I can’t say that Ben’s mix accomplished all this for me, but I was giddy with the knowledge that an Indie Rock Boy had deemed me worth the time and artistic intention I soon learned were wrapped up in mix-making. I went home and promptly threw myself on my bed to listen, chin in hand, the classic crushed-out stance. Oddly and appropriately, the first song that came on was Edith Frost’s “Cars and Parties.” It opens with an ethereal bell chime, and I was hooked. Kind of boppy, kind of melancholy, that minor-major play that gets me every fucking time. The song was so grounded, so sad, so simple, so accessible even to early Beatles cheeseball me. I pictured big tall Ben loving this sweet song. I put it on repeat the old-fashioned way: rewind, rewind, rewind. You know that feeling when you can reach right inside a person’s heart just by listening to the saddest song on their mixtape? Yeah.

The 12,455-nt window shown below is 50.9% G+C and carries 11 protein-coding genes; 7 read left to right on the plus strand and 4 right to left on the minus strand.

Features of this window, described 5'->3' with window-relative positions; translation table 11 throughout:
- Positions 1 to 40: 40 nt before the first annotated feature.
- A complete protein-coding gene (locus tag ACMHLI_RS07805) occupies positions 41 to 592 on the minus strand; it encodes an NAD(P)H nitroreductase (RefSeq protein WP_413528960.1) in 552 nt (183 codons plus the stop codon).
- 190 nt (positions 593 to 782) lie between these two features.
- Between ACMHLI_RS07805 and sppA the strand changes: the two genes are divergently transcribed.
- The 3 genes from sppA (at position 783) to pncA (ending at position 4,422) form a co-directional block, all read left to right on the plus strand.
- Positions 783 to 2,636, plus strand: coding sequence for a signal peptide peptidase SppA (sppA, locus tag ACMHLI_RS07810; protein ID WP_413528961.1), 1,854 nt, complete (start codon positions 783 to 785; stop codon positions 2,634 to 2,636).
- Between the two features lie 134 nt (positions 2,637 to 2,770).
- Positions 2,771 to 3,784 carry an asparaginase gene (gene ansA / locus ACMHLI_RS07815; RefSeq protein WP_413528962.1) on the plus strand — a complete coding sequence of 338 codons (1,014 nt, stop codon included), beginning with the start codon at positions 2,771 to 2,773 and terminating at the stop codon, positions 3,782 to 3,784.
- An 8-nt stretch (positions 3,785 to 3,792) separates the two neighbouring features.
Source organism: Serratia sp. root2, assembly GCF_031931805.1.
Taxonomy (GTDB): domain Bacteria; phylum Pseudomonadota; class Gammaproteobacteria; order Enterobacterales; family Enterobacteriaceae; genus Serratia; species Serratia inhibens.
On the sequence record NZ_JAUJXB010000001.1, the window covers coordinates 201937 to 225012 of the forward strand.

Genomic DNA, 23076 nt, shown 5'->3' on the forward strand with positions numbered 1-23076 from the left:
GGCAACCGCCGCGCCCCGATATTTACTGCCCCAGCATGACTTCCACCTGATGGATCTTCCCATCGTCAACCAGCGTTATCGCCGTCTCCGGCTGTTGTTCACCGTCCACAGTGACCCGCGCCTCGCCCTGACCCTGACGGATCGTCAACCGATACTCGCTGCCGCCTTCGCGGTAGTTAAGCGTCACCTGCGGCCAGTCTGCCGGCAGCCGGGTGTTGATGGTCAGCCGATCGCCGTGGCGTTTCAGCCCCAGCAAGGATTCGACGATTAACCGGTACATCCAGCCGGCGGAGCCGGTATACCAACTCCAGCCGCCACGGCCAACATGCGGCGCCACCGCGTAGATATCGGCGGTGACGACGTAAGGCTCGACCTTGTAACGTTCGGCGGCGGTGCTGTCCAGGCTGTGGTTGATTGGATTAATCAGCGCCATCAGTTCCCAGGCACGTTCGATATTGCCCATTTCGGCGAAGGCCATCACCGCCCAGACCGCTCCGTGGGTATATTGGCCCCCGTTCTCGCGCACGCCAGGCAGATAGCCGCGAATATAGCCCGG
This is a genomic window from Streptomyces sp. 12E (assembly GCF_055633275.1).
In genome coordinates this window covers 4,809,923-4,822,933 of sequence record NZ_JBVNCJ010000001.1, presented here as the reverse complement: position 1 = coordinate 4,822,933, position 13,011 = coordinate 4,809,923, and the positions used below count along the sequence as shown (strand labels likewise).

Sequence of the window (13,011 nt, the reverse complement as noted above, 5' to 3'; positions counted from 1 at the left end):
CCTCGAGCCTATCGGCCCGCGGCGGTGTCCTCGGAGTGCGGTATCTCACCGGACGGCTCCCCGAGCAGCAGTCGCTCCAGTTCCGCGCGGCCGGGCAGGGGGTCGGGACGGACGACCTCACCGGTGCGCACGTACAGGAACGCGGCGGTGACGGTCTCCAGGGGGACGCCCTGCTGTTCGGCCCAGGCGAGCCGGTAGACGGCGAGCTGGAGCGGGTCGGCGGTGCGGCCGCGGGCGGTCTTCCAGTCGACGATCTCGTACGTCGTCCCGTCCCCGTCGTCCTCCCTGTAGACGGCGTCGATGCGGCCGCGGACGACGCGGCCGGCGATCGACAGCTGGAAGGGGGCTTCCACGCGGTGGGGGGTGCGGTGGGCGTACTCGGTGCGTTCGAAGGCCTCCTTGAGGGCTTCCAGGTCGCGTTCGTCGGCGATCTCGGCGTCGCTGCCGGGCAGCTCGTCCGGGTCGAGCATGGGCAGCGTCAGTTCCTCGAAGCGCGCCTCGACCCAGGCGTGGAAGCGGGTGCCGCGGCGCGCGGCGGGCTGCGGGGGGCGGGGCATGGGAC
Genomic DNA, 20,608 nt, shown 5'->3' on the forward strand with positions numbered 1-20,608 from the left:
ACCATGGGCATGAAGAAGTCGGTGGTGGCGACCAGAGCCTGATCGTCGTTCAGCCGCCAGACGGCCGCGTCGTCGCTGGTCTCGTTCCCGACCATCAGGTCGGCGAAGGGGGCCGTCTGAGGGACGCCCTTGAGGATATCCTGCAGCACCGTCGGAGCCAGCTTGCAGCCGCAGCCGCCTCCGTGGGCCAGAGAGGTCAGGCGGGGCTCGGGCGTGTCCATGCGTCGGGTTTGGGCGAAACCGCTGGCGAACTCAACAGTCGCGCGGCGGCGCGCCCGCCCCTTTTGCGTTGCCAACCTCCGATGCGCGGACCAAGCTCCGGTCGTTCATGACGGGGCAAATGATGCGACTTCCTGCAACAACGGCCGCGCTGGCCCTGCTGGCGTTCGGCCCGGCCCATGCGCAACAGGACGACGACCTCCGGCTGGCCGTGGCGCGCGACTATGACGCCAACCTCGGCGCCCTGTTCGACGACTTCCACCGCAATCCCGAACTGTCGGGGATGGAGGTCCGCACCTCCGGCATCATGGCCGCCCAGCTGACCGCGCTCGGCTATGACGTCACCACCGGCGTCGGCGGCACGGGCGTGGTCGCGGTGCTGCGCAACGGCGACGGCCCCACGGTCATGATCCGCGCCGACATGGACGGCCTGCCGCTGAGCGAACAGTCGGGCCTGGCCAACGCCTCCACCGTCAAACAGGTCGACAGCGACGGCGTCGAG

The next day at the co-op, I peeked over my mug of coffee to tell Ben tat I loved his mix. He perked up and immediately started talking to me about Fugazi and The Ex, about Rainer Maria, Mum, all the shows and tours and LPs and bands I’d never heard of. I had listened and loved and we now had common ground beyond sandwiches! Within moments, I was in: in the conversation, in the music, and in some kind of love with Ben Kearney. He asked me on a train-track walk that night, and for nights after. And each time we would hug shyly goodbye, never kissing, never even hugging, which, admittedly, relieved me. I went home and wore out “Cars and Parties” in melancholic asexual bliss. It was all I needed, all I ever wanted. I filled in the blanks in my head, with my new soundtrack as backdrop. And better yet, Ben didn’t seem to need to need the high-pressure drama of Getting All Involved, either! He loved me for the walks, the conversation, the quiet, the music-talk. It was serendipity, a mutual non-arrangement of the strangest kind.